There was […] a feature in the past domestic history of Russian Orthodox Christendom which may have helped Saint Petersburg to maintain itself as the capital of the Russian Empire for as long as it did. The Empire had been brought into existence through the imposition of the rule of the Grand Duchy of Muscovy upon the city-state of Novgorod [Novgorod Republic, established in 1136] between A.D. 1471 and 1479. At that date Novgorod represented one half of Russian Orthodox Christendom, and this not merely in the extent of her territory but also in the complexion and orientation of her culture. The Russian state [Rus] which had been converted to Eastern Orthodox Christianity by the cultural influence of the East Roman Empire at the close of the tenth century of the Christian Era had been founded by pagan seafarers who had made their way into Russia at her opposite extremity, from Scandinavia. Their port of entry had been Novgorod, on the River Volkhov, which the sea-going ships of the Vikings were able to ascend via the River Neva and Lake Ladoga. When the Scandinavians in their homelands were converted to Western Catholic Christianity – a conversion which was simultaneous with that of the Russians to Eastern Orthodoxy – Novgorod became a point of contact between Russia and Western Christendom, and it continued to perform this function till its subjugation by Muscovy. The heavy hand of Muscovite autocracy extinguished both Novgorod’s overseas trade with the West and the self-governing institutions that were her heritage from the pagan Viking Age and that had been favoured by the cultural effects of Novgorod’s subsequent commercial intercourse with the Hansa towns. In crushing Novgorod and what she stood for, the Muscovite empire-builder Ivan III and his successors were depriving Russian Orthodox Christendom of a valuable cultural asset, and conversely Peter the Great, in founding Saint Petersburg, was in a sense merely restoring to Russia this treasure of which his predecessors had robbed her. In purely geographical terms, Saint Petersburg was the eighteenth-century counterpart of a medieval Novgorod, taking into account the increase in the size and draught of sea-going ships that had taken place in the meantime. In cultural terms the effect of the removal of the capital of the Russian Empire to Saint Petersburg from Moscow was to create at that stage the situation which would have been created in the fourteen-eighties if at that date the political unification of Russia had been brought about through the city-state of Novgorod’s conquering the Grand Duchy of Moscow instead of through Moscow’s conquering Novgorod. In the light of this historical background, Peter the Great’s act of transferring his capital from Moscow to Saint Petersburg appears somewhat less perverse than Seleucus Nicator’s act of transferring his from a site in Babylonia [Seleucia] to Antioch.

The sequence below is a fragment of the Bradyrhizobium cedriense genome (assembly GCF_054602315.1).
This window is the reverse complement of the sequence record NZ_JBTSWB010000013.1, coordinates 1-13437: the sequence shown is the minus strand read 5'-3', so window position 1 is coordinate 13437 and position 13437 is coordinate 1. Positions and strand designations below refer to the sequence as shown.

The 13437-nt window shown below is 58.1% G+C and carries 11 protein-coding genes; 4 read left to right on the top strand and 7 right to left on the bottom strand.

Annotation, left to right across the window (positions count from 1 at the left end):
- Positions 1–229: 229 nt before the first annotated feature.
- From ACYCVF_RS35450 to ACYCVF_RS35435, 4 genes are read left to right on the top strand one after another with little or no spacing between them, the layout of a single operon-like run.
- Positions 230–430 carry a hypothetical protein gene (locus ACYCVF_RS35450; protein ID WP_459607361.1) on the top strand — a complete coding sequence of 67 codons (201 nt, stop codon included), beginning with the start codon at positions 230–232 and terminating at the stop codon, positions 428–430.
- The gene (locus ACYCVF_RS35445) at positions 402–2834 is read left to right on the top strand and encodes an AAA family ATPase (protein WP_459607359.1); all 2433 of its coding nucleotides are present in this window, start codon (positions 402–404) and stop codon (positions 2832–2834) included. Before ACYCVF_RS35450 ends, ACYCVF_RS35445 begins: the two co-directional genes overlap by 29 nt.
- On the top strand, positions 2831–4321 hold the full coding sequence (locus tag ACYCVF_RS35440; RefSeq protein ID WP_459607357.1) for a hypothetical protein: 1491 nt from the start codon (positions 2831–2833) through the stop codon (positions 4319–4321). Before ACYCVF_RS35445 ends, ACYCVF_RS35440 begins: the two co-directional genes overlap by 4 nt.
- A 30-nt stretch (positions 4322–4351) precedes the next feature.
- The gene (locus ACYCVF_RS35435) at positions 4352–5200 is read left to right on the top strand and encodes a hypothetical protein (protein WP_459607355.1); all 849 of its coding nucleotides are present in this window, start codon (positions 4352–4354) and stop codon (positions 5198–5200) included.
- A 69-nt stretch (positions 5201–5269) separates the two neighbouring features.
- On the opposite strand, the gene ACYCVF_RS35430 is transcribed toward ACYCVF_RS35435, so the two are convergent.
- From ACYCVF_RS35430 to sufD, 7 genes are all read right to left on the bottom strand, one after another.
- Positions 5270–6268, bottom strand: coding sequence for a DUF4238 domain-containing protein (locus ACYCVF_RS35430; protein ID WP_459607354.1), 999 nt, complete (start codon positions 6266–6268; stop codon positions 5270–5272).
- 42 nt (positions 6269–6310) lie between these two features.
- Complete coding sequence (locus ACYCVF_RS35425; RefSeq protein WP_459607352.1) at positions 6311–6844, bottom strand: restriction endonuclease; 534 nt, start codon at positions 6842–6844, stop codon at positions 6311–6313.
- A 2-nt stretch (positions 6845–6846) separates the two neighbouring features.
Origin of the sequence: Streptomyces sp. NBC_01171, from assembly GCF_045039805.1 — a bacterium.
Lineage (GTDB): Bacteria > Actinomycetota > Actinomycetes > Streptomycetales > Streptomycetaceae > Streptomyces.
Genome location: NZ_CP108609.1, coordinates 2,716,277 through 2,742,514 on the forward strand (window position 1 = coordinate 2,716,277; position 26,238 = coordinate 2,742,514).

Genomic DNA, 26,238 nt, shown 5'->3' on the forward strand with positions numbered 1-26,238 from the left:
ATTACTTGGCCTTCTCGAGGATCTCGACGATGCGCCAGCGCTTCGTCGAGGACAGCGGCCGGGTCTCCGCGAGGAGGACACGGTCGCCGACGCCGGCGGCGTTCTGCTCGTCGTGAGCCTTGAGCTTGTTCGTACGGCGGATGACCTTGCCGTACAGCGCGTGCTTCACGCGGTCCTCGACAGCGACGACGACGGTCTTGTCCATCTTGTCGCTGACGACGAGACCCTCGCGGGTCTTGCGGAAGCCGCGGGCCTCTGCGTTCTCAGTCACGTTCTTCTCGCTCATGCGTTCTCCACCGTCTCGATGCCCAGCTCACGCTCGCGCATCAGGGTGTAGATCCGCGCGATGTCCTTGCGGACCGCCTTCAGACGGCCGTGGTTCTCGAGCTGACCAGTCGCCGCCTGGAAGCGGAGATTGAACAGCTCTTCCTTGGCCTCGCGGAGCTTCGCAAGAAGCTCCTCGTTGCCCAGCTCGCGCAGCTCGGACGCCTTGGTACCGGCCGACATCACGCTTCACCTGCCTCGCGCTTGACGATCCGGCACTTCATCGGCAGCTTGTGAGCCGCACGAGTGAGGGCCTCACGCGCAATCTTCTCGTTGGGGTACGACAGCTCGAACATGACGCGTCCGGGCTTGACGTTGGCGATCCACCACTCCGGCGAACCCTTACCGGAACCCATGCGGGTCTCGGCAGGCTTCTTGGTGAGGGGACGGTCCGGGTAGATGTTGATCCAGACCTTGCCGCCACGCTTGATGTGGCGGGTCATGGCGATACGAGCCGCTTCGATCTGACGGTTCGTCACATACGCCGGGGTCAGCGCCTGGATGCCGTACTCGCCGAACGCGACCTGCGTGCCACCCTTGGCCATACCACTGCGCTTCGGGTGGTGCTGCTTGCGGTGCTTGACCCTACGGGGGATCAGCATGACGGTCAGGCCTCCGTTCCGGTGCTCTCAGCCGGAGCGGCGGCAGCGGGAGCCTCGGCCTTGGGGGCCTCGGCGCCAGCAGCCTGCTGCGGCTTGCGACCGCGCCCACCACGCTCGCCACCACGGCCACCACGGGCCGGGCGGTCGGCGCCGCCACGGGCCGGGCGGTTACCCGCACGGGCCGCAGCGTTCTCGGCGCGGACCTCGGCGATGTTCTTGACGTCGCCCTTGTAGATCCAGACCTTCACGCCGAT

In 882 the capital of Viking, or Varangian, Rus was moved from Novgorod on the Volkhov south to Kiev on the Dnieper. In the late 980s, Vladimir the Great was baptised at Chersonesos on the Black Sea and proceeded to baptise his family and people.
Kievan Rus dissolved into a collection of principalities and fell to the Mongols circa 1240; but Novgorod, which had in 1136 become not a principality but a republic, was, unlike Moscow, spared a Mongol invasion.
The Grand Duchy of Moscow (or Grand Principality of Moscow) was established in 1283 and lasted until the Tsardom was proclaimed in 1547. It extinguished the Novgorod Republic in 1478 and ceased to be a tributary of the Golden Horde in 1480.
The Rurik dynasty, which dominated Kievan Rus (and was originally from Novgorod), also supplied the Grand Dukes of Moscow – and the first two Tsars, Ivan the Terrible (reigned 1547-84) and Feodor I (reigned 1584-98).
The Viking route from the Gulf of Finland to Lake Ilmen was via the River Neva (on which St Petersburg was built), Lake Ladoga and the River Volkhov
Kievan Rus in the eleventh century; both maps Wikimedia Commons
A Study of History, Vol VII, OUP, 1954 (footnote)